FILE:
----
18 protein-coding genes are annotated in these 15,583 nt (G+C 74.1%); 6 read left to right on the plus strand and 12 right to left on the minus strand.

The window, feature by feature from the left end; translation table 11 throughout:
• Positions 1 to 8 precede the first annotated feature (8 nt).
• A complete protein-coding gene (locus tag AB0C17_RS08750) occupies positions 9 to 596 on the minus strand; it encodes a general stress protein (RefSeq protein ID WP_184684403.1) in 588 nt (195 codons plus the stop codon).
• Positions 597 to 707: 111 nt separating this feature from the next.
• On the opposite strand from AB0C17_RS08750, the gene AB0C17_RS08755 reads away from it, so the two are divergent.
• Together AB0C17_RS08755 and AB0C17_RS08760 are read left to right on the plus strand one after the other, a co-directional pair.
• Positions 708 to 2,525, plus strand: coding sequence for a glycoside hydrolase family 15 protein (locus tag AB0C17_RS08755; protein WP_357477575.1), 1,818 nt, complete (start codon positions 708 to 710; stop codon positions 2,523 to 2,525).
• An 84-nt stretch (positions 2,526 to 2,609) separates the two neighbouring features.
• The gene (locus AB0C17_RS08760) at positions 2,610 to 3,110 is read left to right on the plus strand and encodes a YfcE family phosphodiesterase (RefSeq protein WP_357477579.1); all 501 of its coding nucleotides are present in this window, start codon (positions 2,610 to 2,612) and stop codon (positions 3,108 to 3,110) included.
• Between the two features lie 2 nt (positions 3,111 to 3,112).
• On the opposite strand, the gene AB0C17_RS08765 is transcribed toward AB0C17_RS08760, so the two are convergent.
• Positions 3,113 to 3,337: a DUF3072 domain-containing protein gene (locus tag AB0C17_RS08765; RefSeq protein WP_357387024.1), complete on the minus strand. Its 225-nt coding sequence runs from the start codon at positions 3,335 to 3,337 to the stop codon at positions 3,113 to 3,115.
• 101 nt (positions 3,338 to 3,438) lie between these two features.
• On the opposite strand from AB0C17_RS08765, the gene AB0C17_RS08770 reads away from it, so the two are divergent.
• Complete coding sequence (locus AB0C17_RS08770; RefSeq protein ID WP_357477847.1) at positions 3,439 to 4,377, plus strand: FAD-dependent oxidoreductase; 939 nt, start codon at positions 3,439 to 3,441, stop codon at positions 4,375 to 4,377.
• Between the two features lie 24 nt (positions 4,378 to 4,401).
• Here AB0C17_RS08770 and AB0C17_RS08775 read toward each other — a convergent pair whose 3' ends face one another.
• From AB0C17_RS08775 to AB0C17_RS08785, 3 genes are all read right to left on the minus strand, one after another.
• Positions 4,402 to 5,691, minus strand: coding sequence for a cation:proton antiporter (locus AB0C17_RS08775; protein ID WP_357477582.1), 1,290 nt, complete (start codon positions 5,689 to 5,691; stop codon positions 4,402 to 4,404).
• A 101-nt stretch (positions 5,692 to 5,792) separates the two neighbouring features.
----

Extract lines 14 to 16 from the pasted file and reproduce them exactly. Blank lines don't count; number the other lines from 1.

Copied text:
• 101 nt (positions 3,338 to 3,438) lie between these two features.
• On the opposite strand from AB0C17_RS08765, the gene AB0C17_RS08770 reads away from it, so the two are divergent.
• Complete coding sequence (locus AB0C17_RS08770; RefSeq protein ID WP_357477847.1) at positions 3,439 to 4,377, plus strand: FAD-dependent oxidoreductase; 939 nt, start codon at positions 3,439 to 3,441, stop codon at positions 4,375 to 4,377.